Neon Party Jam Jars Glasses Personalised with Puffy Paint
One thing I can’t stand at a party is bajilions of paper and plastic cups. But anyone who has ever thrown a (budget) kids party will know that its not practical to use normal glasses, unless you have a ton of staff collecting and washing said glasses. The kids go through half a dozen each, and definitely don’t keep the same glass to refill. My solution is to personalise their glasses, so that they hang on to the same one, and return to refill it when they want a top up. For my sons graduation party therefore, I made neon party jam jar glasses, and wrote the kids names in puffy paint.The kids used the same glass all evening, and then took the glasses away at the end of the night to use as a pen pot. Result. Minimal washing up on the night.
- Recycled jam jars of approximately the same volume – ideally with a wide neck. Sterilised, and with labels removed.
- Spray paint in a variety of colours (we used three different neon colours)
- Masking tape
- Tin Foil
- Puffy Paint in a variety of colours
Firstly make sure the jars are glue and label free – the most time consuming part of the task. Some of the glue on jam jars could withstand re- entry to the earth its so strong. Labels off, and glue removed, make sure the jars are scrupulously clean. I tend to run through the dishwasher and soak in boiled soapy water to make sure every last scrap of food residue is removed. If you have nut allergy sufferers attending, pay particular attention to nutella and peanut butter type jars.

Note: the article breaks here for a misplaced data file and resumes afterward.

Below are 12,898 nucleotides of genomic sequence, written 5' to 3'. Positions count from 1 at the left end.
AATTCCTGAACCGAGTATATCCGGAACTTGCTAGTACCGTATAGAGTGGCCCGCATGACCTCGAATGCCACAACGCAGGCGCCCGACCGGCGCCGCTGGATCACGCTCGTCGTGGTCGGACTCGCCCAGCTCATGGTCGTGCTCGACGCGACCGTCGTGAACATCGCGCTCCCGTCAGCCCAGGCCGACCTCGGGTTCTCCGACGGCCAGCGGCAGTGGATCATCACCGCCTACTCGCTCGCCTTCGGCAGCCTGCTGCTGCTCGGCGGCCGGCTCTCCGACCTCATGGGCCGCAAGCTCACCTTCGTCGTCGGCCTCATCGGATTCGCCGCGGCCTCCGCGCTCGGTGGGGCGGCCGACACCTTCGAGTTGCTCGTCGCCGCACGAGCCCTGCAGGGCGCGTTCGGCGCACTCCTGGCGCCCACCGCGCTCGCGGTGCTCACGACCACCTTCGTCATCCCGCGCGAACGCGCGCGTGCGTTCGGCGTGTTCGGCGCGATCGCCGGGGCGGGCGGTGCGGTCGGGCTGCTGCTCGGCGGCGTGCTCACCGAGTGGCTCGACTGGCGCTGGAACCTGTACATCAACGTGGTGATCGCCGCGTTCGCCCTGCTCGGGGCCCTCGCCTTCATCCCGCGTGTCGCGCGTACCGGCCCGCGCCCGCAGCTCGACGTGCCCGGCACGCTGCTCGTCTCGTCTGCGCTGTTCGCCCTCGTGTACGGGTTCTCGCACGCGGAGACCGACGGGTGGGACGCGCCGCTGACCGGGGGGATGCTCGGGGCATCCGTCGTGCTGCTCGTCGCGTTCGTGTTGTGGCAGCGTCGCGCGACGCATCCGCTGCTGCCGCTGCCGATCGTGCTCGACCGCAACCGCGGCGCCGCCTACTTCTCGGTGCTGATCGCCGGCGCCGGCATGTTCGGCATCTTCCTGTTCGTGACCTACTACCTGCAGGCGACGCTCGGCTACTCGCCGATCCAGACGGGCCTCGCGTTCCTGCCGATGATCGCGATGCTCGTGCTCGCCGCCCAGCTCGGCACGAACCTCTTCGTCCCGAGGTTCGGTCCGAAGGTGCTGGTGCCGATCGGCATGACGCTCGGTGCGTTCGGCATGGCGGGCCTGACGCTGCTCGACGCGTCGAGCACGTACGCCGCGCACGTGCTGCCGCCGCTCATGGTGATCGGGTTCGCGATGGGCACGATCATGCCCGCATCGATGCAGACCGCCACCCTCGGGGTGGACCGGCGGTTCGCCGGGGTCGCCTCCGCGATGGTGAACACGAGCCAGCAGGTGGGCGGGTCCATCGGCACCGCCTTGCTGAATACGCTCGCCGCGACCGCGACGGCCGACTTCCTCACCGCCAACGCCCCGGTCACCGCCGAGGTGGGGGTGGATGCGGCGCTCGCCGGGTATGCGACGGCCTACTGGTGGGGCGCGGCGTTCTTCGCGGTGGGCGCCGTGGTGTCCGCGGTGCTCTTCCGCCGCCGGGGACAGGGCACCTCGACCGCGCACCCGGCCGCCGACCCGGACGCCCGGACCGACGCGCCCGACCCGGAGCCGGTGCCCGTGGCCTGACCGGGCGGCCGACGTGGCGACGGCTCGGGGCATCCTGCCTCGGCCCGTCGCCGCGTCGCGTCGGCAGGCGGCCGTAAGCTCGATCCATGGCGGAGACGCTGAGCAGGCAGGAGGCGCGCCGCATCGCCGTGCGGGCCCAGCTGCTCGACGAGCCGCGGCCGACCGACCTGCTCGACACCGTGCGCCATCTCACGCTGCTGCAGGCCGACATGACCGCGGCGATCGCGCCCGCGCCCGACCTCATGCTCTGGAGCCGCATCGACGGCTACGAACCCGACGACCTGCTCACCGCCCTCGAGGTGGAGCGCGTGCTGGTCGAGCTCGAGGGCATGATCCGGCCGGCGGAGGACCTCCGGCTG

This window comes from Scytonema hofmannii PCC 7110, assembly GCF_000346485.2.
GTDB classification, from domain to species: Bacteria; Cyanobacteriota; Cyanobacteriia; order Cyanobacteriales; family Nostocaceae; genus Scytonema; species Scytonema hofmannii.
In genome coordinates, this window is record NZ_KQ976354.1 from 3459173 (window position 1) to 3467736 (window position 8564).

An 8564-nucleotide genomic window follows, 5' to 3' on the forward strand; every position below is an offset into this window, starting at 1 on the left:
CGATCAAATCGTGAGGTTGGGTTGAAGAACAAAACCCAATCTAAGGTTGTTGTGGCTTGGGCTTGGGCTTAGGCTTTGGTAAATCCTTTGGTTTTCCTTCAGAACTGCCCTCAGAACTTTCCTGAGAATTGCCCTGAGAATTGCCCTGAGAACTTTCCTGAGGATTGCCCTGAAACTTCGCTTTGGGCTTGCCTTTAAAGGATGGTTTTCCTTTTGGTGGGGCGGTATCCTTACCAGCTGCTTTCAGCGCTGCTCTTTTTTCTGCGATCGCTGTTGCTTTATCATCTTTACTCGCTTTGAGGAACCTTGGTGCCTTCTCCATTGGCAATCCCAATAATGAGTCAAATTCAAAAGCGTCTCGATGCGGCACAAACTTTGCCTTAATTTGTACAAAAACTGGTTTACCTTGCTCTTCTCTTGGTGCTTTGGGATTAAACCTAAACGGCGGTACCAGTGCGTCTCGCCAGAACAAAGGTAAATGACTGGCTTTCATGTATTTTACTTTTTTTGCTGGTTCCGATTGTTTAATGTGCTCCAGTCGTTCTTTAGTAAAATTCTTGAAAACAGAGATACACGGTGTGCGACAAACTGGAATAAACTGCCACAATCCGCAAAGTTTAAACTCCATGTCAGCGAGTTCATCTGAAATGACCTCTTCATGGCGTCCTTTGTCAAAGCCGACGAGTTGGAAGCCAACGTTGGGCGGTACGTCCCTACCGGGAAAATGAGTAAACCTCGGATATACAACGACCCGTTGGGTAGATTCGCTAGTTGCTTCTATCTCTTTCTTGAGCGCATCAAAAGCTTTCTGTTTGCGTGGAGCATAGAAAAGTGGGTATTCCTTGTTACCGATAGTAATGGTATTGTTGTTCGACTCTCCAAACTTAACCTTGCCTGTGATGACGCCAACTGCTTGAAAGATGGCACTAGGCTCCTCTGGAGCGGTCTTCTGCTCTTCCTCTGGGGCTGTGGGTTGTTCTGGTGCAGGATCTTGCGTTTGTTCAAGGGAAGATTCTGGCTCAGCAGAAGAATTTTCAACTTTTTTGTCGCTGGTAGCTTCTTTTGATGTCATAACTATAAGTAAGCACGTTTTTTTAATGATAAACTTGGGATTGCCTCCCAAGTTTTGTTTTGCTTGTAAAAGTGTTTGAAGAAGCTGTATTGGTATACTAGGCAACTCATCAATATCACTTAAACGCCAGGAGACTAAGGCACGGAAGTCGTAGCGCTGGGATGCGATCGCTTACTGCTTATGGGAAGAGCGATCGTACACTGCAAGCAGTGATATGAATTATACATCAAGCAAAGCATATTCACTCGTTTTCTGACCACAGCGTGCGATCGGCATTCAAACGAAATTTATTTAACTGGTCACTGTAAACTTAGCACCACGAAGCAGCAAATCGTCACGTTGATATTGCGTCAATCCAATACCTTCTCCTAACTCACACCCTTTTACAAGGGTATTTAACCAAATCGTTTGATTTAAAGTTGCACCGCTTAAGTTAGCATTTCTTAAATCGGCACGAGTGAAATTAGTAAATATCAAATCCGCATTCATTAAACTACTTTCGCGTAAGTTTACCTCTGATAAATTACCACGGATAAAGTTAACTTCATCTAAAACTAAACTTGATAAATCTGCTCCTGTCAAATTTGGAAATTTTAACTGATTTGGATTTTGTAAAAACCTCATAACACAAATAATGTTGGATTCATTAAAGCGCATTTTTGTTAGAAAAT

Once clean, spray paint the jars.
Although the kids will be drinking from straws, I didn’t want the paint going right up to the rim, as its not food safe. To get a nice crisp line, seal masking tape around the jam jar, trying to get no creases or bubbles.
Covered the hole in foil to stop paint going inside the jar.Then let loose with the spray can. I used yellow, orange and pink. The orange and pink gave by far the best coverage. Use two thin coats per jar and leave to dry.
When dry, write each of the childrens names on the jars in puffy paint. I wrote mine free hand, but if you are worries about spacing, stick a piece of paper with the name printed in dark ink inside the jar, and use that as a guide.These saved a ton of plastic glasses, or washing up proper glasses, and at the end of the evening, the kids kept their jars, and took them home to use as pen pots.